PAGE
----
Passwords are everywhere. We use them for all kinds of accounts, from social networks to online banking.
Despite them being as widespread as they are, they have multiple problems. The most obvious one is that the majority of people choose simple passwords, that are easy to guess. Some websites have tried mitigating that by increasing the required complexity. Such passwords become more secure but also harder to remember. Also worth noting is that most passwords composed of multiple words, or characters replaced by numbers already reside in most dictionaries, making it fairly easy to brute-force them.
So what can we do instead? We can try password managers. They generate strong passwords and store them internally, so we don’t need to remember our passwords. Sounds almost too good to be true. And too good to be true it is, the password manager needs protection as well. How is it protected? Passwords, usually. So basically you trade all of your other passwords for one, and if someone guesses this passwords, they get access to all the other ones, most of the time along with the usernames!
Another idea comes to mind, let’s use biometrics! It’s incredibly convenient to just tap your fingerprint sensor on your phone, look at your phone to have it recognize your irises or face, sometimes even speak a phrase. Unfortunately, such convenience comes at a price – security. When it comes to biometrics it always comes down to a line with two ends, one being security, the other convenience: what is convenient is generally less secure and what’s secure is less convenient.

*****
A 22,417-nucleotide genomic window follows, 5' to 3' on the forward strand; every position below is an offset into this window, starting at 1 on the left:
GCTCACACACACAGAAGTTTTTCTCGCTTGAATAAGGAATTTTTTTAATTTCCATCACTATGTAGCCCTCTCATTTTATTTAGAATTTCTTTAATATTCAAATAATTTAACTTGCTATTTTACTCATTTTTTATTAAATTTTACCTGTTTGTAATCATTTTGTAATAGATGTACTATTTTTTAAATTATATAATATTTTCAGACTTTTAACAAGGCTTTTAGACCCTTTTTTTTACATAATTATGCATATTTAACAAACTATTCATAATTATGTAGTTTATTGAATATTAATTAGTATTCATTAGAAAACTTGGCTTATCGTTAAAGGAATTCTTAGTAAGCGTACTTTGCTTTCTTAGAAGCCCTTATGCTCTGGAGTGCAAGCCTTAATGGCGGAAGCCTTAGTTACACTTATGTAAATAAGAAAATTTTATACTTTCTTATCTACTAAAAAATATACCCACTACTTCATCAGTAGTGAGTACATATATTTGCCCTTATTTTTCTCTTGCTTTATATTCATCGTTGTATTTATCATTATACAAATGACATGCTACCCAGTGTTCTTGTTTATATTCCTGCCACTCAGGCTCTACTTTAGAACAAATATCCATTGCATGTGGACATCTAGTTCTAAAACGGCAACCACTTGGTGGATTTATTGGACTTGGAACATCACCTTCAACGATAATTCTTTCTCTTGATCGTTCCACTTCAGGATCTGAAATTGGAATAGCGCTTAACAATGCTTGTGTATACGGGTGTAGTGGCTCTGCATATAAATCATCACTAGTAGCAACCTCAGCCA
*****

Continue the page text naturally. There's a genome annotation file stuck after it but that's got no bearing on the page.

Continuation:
Most of our biometrics are focused more on the convenience side. For example, fingerprints have been made of silicon from a photo: https://www.theguardian.com/technology/2014/dec/30/hacker-fakes-german-ministers-fingerprints-using-photos-of-her-hands, some iris scanners can be fooled by a photo, FaceID, as secure as it is made out to be was fooled by a $200 mask: https://www.forbes.com/sites/thomasbrewster/2017/11/27/apple-face-id-artificial-intelligence-twin-mask-attacks-iphone-x/#6bcfa8962775. There’s another downside to biometrics: unlike passwords, once they are compromised, you can’t change them. If your password is made public, all you have to do is change it, but you can’t change your fingerprints, and you leave your fingerprints on everything you touch! Similar goes for the iris scanners and face scanners.So what’s to be done here? One thing really: use multi-factor authentication. Whereas your passwords or biometrics can be figured out, it’s a lot less likely that your 2nd or even 3rd-factor authenticators will be compromised.
I would also suggest looking at lists like this one: https://en.wikipedia.org/wiki/List_of_the_most_common_passwords, if your password ever appears on one of them, do yourself a favour and change it!